MONTPELIER, Vt. (WCAX) Gov. Phil Scott announced on Monday that outpatient surgeries can resume at health care facilities across Vermont. And New Hampshire Gov. Chris Sununu made a similar announcement.
It means more people will have more access to health care. It's also a sign the region is taking another step forward in the battle against the coronavirus.
It's another turn of the spigot-- more access to health care that used to be routine but was postponed because of the pandemic.
"My daughter could use an elective procedure but we are putting it off. Just for now until the time is right," said Theresa Cabel of White River Junction.
Under an order from the governor, Vermont hospitals can once again offer outpatient services like diagnostic imaging and outpatient surgeries.
"Just because of where we live and the number and how this is panning out, I think it is appropriate," Cabel said.
"Orthopedic cases that would fall in that category, cataract surgery, some ear nose and throat surgeries," said Dr. Stephen Leffler, the president and CEO of the UVM Medical Center.
Leffler says the facility will begin ramping up services next week, but in the short-term will likely be operating at 50% to 60% capacity at the very most.
Surgeries that require overnight stays are still on hold.
"We expect to have some COVID patients in the hospital regularly now and we are building a new future that would have that part of the new normal and still safely care for everybody else who needs us," Leffler said.
The Dartmouth-Hitchcock Medical Center, New Hampshire's largest health care provider, is also preparing to resume time-sensitive, urgent elective surgeries and procedures and ambulatory visits within the next 14 days.
"Haven't needed to go to a hospital and not planning on going to a hospital," said Peter Glover of Bridgewater.
And Glover says he a little apprehensive about seeking any care.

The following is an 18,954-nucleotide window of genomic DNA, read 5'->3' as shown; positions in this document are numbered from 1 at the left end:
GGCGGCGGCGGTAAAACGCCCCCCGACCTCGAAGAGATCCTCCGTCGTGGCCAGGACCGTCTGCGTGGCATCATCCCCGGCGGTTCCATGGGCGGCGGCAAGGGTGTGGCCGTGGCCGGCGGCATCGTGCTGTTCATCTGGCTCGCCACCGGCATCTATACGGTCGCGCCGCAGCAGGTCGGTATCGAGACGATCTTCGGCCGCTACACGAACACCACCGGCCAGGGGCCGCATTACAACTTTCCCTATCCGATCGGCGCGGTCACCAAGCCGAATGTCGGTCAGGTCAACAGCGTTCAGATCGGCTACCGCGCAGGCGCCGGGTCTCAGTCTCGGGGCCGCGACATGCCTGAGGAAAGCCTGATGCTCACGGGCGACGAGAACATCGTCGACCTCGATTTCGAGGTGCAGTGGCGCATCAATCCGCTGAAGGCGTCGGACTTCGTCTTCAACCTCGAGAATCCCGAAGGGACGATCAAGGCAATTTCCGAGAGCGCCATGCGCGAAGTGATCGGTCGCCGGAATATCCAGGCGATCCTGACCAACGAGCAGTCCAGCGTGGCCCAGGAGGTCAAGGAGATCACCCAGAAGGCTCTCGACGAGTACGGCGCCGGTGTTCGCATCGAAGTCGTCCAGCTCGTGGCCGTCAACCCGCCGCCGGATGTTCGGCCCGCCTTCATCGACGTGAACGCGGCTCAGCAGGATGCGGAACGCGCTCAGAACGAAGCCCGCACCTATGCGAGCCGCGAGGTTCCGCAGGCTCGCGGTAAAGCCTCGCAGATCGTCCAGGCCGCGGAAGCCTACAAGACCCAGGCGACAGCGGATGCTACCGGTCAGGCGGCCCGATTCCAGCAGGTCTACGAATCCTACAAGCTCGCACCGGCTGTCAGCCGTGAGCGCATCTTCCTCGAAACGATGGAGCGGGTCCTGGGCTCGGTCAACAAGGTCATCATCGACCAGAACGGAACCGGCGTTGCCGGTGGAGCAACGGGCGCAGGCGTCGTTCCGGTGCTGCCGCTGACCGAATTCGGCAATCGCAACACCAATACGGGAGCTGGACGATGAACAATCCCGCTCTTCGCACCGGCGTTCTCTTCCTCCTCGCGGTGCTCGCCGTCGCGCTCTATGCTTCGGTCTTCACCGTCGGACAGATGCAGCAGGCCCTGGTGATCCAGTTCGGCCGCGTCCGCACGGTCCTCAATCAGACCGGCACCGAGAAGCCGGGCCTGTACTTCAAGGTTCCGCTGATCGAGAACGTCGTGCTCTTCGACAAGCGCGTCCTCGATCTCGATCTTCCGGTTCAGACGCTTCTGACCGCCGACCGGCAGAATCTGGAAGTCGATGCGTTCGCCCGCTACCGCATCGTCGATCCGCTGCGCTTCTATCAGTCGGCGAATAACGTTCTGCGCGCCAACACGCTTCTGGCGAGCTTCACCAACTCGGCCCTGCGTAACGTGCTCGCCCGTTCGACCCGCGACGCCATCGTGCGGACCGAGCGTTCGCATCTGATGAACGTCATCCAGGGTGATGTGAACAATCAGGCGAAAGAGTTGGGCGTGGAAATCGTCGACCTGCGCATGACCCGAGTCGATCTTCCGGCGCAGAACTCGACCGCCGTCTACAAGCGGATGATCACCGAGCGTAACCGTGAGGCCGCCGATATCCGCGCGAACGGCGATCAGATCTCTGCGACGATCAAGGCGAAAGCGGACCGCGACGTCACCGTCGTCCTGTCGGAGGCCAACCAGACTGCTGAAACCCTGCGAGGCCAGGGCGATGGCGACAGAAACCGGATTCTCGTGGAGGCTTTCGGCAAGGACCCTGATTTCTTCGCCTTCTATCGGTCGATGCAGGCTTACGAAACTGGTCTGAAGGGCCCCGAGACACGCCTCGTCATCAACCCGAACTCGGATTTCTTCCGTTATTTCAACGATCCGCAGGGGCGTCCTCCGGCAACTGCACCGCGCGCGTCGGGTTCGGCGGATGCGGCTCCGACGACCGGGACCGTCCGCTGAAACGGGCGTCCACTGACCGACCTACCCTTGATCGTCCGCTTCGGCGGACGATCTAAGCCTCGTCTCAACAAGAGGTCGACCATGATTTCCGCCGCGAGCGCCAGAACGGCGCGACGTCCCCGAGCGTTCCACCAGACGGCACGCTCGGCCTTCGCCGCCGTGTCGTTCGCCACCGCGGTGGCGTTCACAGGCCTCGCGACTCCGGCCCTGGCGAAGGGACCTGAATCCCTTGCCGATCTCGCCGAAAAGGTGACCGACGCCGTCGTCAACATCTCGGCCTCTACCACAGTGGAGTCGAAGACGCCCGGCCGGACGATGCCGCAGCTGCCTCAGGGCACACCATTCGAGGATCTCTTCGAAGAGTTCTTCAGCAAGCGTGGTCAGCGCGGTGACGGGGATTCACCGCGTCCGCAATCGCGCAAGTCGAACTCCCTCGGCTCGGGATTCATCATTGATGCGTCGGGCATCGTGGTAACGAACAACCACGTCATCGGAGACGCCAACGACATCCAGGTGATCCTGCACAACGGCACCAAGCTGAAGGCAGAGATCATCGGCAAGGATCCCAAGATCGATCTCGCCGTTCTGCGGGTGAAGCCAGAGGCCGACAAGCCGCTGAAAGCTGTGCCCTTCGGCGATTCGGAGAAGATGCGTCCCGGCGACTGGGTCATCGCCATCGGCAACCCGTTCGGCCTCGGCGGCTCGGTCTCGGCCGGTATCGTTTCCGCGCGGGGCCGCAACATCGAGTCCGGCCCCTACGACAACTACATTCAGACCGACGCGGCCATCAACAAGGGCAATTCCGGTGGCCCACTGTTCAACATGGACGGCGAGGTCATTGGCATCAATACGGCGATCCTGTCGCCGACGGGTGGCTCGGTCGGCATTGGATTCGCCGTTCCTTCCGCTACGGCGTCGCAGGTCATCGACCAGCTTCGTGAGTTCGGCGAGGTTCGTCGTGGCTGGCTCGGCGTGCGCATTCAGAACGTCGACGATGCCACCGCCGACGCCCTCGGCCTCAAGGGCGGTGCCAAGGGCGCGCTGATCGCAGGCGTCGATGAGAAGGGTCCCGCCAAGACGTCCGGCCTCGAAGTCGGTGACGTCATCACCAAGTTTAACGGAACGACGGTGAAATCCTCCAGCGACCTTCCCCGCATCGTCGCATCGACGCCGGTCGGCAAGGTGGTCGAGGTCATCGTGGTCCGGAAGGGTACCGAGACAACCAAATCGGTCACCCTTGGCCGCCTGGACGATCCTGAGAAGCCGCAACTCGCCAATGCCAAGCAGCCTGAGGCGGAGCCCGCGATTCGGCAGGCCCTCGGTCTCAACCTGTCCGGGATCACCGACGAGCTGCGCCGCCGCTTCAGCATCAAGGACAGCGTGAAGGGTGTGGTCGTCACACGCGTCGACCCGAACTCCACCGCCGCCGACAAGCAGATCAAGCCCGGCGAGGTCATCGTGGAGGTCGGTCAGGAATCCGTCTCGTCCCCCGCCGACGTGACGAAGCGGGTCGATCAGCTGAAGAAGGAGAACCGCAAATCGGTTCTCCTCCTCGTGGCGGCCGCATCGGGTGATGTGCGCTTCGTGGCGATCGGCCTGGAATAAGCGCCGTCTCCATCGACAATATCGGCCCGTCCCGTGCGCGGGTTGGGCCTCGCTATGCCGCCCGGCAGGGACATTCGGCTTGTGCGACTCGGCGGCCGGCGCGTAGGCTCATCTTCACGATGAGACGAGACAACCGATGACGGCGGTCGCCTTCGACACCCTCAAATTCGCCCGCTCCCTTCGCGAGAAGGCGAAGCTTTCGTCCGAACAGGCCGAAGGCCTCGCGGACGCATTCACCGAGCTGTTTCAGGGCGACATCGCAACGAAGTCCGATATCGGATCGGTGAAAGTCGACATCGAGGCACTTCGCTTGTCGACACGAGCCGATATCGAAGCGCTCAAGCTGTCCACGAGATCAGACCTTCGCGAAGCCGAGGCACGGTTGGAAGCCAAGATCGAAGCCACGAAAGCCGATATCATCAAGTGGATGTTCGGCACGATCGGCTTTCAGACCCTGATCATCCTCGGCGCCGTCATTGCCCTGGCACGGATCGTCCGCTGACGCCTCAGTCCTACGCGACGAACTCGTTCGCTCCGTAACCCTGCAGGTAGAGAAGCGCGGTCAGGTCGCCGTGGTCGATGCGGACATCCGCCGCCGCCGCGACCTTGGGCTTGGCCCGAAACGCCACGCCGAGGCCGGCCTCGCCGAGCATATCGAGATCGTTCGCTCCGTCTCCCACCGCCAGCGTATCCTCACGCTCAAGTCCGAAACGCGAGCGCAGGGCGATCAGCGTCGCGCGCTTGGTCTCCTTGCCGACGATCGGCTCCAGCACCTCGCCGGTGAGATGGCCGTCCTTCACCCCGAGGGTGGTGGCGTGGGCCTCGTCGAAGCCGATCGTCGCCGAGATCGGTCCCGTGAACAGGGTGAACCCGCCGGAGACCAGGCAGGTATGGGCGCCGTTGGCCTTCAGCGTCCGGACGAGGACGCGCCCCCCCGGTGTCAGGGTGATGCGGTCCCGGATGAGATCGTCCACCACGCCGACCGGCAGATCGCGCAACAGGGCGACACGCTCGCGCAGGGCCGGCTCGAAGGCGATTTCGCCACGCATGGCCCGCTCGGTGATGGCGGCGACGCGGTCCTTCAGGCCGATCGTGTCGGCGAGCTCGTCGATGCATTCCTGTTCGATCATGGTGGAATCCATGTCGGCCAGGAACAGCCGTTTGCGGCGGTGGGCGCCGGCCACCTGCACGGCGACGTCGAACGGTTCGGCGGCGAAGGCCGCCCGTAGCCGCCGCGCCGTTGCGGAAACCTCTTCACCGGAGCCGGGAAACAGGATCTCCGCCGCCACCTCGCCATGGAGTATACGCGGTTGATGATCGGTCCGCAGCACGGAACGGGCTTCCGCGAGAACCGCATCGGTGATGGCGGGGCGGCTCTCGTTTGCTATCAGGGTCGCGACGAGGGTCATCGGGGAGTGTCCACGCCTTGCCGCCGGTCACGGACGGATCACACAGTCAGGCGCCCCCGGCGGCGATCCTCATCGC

"I think I have a dermatology appointment in June but we will see how that goes," he said.
Peter Klor of Enfield, New Hampshire, needs a hernia surgery, which could possibly fall in the outpatient category.
"The last time that I talked to a doctor, I was going to do it. We were going to schedule in a few months and then along came the virus," Klor said.
Though he, too, says he will likely give it some time before he makes the appointment.
"I probably will still wait a while before I decide to do it," Klor said.
As we have reported, hospitals across the region face serious financial challenges because of the pandemic. UVM Medical Center officials say these steps to reopen will help make up for the UVM Health Network's $150 million in lost revenue. But they say first and foremost, the health of their patients is their number one priority.
Vermont Health Commissioner Dr. Mark Levine says there are some strict rules. Facilities must screen patients for COVID-19 before their procedures, staffers must be screened and must wear PPE, patients and visitors must wear cloth face coverings, and companions are only allowed if the patients need their help. Levine also announced a host of disinfecting measures facilities must take.
Editor's note: Some of the video used in this story was shot before the pandemic began.